Few things are more frightening than the image of an evil genius hacking into a connected car, taking control of the steering wheel and remotely stepping on the gas.
And yet with automobiles increasingly morphing into speeding 2-ton computers, the threat is very real. In July, two hackers proved to Wired Magazine they could break into a 2014 Jeep Cherokee while it was on the highway. That led Jeep parent Chrysler to recall 1.4 million Jeep, Dodge, Ram and Chrysler brand vehicles.
Last month, the FBI released a 2,000-word public service announcement warning of "remote exploits" in motor vehicles. And IHS predicts that by 2022, 73 percent of passenger cars sold will be equipped with an internet-based entertainment portal or web-connected system for things like safety alerts.
It's suddenly a massive problem for car manufacturers, who are hustling to patch up their software that's long been absent of cyber protection. With autonomous driving on the horizon, cybersecurity will become as essential as seat belts and air bags.
An Israeli start-up founded by security industry veterans hopes it is hitting the market at the right time.
Karamba Security introduced its car security system to the public on Thursday and announced $2.5 million in funding from YL Ventures and GlenRock. Yoav Leitersdorf, a managing partner at YL, said he's been looking to invest in the market since last summer, when it became clear that the car companies were prioritizing their security strategy.
"They'd chosen to ignore the problem of cybersecurity, because it hadn't made it into the consumer mainstream," said Leitersdorf, whose firm has offices in Israel and the Bay Area. He described the Jeep incident as a "wake-up call."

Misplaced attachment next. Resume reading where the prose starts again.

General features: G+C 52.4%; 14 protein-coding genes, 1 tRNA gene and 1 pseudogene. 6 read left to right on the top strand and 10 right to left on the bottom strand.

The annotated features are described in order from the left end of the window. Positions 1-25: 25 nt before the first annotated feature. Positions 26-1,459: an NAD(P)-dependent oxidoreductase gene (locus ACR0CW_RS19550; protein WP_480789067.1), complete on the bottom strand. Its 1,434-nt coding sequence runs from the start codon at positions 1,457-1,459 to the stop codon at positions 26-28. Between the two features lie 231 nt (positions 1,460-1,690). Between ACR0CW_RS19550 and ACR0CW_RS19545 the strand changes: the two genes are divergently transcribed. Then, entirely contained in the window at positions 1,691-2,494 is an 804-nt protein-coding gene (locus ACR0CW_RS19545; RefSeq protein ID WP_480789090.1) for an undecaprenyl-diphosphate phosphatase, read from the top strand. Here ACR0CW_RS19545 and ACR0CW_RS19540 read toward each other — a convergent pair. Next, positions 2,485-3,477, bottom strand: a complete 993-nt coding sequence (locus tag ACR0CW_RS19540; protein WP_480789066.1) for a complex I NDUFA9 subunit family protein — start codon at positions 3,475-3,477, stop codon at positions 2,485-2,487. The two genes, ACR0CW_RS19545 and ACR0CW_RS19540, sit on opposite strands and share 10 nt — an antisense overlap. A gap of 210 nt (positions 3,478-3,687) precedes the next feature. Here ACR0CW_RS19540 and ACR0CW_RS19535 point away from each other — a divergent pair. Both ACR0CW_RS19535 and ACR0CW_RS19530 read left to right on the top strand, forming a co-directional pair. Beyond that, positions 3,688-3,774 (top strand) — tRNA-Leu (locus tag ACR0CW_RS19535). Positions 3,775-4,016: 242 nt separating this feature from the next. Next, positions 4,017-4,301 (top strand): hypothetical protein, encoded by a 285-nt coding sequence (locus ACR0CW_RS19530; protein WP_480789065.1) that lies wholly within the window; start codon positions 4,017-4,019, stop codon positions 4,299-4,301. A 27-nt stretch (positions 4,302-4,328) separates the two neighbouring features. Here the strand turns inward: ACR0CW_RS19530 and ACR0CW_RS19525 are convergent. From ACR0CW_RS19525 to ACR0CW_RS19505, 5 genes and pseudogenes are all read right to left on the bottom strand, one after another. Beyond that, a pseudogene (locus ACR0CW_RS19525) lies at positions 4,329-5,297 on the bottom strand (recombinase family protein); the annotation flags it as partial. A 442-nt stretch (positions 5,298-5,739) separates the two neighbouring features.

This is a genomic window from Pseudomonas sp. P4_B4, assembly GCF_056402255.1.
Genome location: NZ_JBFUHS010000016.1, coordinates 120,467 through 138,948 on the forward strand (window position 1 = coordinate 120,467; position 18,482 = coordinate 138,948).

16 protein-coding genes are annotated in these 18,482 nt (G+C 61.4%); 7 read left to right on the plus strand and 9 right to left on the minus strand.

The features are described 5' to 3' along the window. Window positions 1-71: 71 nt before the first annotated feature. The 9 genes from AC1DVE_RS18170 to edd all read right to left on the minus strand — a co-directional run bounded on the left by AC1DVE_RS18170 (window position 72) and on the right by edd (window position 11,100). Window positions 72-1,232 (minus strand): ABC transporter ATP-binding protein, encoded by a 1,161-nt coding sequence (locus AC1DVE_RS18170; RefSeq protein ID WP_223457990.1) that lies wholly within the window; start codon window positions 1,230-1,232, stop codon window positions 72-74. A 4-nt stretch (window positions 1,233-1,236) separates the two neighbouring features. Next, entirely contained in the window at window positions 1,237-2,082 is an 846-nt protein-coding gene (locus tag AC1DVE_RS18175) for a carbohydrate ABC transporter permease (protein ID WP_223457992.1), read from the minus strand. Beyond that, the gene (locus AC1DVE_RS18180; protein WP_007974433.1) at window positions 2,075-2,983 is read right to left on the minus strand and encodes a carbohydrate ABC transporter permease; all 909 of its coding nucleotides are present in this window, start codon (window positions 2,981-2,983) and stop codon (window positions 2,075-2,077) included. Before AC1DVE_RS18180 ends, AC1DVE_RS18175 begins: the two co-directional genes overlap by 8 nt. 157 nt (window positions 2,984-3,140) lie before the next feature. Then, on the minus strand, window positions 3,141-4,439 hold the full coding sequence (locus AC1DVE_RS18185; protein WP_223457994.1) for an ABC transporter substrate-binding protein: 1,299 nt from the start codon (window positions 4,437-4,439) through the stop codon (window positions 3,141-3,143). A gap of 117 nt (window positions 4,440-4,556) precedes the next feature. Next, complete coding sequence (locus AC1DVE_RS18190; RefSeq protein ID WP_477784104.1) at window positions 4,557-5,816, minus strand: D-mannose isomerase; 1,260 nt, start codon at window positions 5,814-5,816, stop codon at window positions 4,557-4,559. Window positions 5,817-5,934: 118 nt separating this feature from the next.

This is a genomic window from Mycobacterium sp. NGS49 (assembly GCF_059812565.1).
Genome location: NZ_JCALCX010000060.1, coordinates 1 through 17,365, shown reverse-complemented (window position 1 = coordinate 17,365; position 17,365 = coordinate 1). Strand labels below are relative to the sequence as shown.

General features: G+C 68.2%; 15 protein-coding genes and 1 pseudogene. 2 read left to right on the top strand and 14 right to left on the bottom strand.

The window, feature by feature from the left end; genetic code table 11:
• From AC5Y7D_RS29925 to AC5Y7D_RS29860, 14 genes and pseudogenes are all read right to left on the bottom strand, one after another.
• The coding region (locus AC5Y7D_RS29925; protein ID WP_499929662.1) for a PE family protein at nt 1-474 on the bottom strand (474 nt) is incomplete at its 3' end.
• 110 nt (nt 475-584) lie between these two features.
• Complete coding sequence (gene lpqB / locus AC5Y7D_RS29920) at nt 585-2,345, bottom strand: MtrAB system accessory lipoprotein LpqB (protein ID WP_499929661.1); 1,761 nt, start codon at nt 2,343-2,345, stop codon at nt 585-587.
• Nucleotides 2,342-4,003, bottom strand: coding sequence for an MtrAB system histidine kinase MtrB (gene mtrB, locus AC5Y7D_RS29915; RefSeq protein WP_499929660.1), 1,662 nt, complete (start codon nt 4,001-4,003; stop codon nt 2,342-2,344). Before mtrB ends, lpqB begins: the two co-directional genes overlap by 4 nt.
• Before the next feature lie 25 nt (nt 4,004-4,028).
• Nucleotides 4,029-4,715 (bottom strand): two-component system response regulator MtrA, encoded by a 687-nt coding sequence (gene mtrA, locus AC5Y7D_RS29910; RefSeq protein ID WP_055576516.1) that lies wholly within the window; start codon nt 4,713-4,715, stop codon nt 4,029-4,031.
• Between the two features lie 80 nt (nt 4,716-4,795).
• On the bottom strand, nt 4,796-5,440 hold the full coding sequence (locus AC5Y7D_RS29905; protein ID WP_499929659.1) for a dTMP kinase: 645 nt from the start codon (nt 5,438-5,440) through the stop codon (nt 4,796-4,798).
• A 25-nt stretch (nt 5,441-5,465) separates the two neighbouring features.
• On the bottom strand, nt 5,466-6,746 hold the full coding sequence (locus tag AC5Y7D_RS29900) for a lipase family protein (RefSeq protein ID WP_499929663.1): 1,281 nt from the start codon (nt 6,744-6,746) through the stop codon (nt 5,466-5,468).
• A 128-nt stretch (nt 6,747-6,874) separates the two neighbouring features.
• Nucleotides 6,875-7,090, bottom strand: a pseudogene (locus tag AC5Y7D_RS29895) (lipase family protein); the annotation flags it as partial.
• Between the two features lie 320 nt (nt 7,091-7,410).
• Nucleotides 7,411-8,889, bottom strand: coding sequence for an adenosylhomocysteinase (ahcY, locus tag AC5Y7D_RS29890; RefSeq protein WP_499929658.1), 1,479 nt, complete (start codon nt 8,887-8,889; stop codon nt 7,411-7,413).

Karamba's technology is designed to seal off a car's infotainment system, GPS device and roadside assistance program by making sure that no unfamiliar code is allowed to run. By blocking access to those entry points, it becomes much more difficult for an intruder to reach critical driving functions like the steering wheel, ignition and brakes.
"We make sure that only what's part of the factory settings is allowed to run," said David Barzilai, Karamba's co-founder and executive chairman. "Once we recognize foreign code, we just do not let it run."
Barzilai is one of four founders of Karamba, which has been developing the technology for the past 10 months. CEO Ami Dotan is a career entrepreneur and tech investor, while the other founders, Tal Ben David and Assaf Harel, formerly worked at security giant Check Point Software.
To get into the market, Karamba is looking to partner with the major car system manufacturers that sell directly to the automakers. While the company isn't yet disclosing potential deals, some of the names to think about include Harman, Bose, Alpine and Denso.
Karamba certainly isn't alone in attacking car security. Symantec, the longtime leader in antivirus that's now focused on the cloud and advanced threats, is working on auto security within its "internet of things" unit. Symantec released a 15-page white paper last year titled "Building Comprehensive Security into Cars," detailing the many electronics and sensors that have to be protected.
For Karamba, the key is getting the big vendors to test the technology, and then to prove that it works. There's no shortage of demand.
"Concerns about security are relatively new," Barzilai said. "But they're urgent."